The connections to the electrical appliances are made in any suitable manner. In Fig. 2 I show a hollow plug, D, having terminals (Z (Z, from which insulated wires 0 c extend. The plug is also provided on opposite sides with pins t t, and may be connected with the socket O by a bayonet-joint, as illustrated in Fig. 1; and when so connected the terminals (Z (Z will be so located as to make contact with the springs a n in the hollow posts 7.: It. The wires 6 c extend downward to be connected with any nection may be applied to a single wire, it circumstances make such a thing desirable-that is to say, I do not wish to limit myself to the use of the screw 0 for making connections with a pair of wires; but I desire to cover its use with one or more wires, as the case may be.
Having now described my invention, what I claim is l. The combination, with a pair of wires and a base or support having grooves within which the wires lie, of screws having bent or flanged heads for catching over the wires, the said screws passing through the base, and be ing provided with nuts for making contact with conducting-pieces supported thereon, and serew-caps for tightening the contact with the wire, as set forth.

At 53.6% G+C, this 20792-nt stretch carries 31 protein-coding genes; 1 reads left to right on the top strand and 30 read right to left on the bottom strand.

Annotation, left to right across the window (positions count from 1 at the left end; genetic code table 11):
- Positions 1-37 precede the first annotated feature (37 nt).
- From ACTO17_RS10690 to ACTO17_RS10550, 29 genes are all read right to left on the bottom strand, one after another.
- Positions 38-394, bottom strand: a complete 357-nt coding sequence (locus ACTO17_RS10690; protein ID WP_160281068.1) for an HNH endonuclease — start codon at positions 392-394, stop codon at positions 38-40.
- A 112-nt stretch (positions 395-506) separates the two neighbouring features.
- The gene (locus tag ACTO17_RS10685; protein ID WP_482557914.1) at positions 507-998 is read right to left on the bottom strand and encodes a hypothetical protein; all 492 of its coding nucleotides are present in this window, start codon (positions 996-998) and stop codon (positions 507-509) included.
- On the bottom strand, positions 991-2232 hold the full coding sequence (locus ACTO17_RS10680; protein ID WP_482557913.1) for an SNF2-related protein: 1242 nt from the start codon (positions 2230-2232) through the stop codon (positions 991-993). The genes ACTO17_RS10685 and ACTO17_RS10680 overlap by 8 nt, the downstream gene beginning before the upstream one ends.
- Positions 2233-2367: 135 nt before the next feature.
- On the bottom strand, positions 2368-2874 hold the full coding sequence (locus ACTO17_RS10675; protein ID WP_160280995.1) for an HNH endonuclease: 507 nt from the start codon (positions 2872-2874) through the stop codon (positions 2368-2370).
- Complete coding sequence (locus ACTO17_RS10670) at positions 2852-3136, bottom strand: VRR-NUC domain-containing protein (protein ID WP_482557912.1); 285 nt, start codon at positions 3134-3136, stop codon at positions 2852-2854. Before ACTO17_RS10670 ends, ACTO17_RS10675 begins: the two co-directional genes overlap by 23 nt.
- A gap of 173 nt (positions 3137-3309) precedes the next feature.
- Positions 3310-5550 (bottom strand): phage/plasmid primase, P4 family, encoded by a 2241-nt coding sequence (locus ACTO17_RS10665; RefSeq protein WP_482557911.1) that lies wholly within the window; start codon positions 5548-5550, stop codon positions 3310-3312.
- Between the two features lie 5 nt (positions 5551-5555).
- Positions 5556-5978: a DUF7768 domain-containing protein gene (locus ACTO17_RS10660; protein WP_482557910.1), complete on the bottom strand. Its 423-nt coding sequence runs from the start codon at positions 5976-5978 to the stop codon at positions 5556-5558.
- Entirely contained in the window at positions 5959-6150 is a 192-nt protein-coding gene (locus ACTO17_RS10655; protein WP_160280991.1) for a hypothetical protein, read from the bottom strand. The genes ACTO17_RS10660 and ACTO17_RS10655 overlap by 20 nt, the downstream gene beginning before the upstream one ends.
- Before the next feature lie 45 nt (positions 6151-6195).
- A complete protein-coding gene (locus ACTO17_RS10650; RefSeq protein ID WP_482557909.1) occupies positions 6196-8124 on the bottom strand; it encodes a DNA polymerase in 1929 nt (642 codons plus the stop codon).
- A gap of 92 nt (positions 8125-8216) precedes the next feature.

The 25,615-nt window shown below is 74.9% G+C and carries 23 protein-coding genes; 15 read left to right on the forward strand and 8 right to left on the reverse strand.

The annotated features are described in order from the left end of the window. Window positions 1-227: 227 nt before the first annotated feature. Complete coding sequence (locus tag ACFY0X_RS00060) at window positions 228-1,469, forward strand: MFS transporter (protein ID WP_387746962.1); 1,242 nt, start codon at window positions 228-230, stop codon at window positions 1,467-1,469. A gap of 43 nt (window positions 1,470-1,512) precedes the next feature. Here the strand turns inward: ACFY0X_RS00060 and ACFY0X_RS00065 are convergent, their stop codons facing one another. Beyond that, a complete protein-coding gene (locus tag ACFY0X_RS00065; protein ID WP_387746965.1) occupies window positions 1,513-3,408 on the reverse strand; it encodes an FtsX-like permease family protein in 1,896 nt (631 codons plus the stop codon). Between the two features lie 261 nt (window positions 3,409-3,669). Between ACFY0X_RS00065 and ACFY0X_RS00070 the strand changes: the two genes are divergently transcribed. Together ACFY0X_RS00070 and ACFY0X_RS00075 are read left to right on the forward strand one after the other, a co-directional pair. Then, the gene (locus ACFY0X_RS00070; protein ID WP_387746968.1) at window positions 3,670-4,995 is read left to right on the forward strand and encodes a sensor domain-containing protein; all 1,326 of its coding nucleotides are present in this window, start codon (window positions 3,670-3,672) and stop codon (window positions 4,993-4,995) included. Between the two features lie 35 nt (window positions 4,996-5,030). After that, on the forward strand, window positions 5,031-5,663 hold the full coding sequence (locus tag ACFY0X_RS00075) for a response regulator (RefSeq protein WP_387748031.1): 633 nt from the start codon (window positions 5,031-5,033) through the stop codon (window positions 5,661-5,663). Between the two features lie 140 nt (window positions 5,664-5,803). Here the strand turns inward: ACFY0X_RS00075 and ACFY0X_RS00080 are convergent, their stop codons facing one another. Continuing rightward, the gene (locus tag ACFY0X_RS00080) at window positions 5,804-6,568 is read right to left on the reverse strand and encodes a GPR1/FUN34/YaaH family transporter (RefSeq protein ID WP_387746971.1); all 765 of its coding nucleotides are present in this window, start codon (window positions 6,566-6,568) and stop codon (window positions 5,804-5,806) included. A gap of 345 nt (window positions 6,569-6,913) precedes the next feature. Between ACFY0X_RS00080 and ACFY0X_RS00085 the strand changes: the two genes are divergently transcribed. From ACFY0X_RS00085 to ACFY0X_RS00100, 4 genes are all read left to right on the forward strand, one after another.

2. The combination, with a pair of parallel wires and a base or support having grooves in which the wires lie, of a cap or cover carrying circuit-terminals, and means for making the mechanical connection between the plug and the base, and the electricalconnection between the terminals and the wires, consisting of screws 0 0, having the nuts 0 o, and the screw caps I P.
3. The combination, with a pair of wires and a base or support having grooves in which the wires lie, of a plug carrying circuit-terminals, the members being connected by a safety-plug, and mechanism, substantially as described, for making the mechanical connection between the plug and the base and the electrical connection between the terminals and the wires.
In testimony whereof I have atlixed my signature in presence of two witnesses.
CHARLES G. PERKINS.
\VILLARD EDDY, GABRIEL P. BEHRISCH'.